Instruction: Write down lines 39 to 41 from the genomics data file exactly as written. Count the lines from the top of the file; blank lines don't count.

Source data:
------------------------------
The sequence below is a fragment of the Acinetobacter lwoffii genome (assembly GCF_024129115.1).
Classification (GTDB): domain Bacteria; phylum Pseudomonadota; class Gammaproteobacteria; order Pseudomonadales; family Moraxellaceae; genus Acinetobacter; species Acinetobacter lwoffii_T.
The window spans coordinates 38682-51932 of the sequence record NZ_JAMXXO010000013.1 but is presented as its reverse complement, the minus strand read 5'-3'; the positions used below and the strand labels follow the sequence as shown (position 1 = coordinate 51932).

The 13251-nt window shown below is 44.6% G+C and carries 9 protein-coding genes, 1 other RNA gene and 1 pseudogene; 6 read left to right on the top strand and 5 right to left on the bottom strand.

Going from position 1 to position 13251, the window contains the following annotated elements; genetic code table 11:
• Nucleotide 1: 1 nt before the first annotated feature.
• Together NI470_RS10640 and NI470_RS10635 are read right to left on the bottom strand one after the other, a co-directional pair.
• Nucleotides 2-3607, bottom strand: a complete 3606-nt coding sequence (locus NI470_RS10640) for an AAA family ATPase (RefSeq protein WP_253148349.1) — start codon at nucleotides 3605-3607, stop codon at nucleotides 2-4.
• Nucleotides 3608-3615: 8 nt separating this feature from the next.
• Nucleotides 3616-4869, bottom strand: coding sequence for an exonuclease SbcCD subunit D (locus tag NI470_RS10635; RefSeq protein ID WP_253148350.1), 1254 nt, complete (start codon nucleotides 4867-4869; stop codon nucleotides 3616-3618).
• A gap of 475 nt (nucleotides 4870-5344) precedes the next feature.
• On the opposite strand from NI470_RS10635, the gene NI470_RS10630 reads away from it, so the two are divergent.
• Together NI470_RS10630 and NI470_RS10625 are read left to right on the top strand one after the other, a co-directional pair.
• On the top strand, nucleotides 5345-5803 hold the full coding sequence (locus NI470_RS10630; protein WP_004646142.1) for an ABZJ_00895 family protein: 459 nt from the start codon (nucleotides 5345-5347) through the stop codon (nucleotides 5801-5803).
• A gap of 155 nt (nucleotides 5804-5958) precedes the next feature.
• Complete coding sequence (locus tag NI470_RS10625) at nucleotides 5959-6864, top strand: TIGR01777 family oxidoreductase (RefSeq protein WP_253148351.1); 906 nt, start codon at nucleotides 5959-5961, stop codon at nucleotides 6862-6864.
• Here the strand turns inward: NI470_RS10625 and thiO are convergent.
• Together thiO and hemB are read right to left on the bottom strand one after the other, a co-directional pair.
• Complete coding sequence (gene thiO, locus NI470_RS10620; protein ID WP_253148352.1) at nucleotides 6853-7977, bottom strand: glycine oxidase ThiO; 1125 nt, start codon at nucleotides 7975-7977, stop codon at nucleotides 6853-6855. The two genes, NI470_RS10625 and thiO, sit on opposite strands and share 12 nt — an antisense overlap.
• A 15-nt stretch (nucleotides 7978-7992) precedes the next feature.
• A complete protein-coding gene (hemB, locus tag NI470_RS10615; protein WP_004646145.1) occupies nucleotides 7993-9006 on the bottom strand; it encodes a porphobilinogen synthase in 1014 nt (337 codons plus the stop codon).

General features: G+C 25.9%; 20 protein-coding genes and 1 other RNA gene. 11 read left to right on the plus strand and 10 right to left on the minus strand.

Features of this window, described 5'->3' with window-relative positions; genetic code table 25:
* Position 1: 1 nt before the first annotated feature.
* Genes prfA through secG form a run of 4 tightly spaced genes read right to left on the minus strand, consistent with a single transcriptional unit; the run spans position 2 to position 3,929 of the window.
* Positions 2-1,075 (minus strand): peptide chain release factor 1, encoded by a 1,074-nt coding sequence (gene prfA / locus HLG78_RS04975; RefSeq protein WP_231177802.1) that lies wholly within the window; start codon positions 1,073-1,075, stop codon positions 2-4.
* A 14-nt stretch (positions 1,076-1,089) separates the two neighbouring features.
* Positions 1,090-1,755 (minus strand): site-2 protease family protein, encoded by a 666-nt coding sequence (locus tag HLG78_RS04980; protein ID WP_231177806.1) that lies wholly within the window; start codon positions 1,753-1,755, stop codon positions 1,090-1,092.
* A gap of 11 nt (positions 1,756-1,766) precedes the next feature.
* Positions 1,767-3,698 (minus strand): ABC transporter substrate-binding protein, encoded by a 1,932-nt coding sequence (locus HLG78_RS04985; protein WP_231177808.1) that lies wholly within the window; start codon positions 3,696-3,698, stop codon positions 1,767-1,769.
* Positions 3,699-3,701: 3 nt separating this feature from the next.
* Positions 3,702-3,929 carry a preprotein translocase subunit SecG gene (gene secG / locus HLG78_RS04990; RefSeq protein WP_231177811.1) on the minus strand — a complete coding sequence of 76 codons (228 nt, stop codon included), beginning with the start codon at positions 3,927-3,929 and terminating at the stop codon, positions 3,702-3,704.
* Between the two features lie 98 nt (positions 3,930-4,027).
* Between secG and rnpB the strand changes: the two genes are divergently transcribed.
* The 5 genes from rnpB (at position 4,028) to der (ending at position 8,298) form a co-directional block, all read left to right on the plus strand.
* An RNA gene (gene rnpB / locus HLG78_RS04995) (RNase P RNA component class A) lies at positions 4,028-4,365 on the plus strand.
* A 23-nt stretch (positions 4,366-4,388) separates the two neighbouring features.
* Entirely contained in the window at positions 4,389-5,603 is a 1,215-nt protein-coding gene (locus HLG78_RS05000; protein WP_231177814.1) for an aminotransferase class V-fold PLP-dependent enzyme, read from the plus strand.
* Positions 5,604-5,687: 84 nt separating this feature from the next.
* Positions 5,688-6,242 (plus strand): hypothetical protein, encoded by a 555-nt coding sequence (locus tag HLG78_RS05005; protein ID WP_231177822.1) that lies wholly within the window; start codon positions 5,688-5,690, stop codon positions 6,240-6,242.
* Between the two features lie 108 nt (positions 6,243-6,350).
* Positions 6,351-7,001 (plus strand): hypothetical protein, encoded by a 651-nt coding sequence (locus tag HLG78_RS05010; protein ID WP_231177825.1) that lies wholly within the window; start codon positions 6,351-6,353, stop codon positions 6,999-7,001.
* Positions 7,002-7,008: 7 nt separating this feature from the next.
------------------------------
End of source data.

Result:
* Positions 5,604-5,687: 84 nt separating this feature from the next.
* Positions 5,688-6,242 (plus strand): hypothetical protein, encoded by a 555-nt coding sequence (locus tag HLG78_RS05005; protein ID WP_231177822.1) that lies wholly within the window; start codon positions 5,688-5,690, stop codon positions 6,240-6,242.
* Between the two features lie 108 nt (positions 6,243-6,350).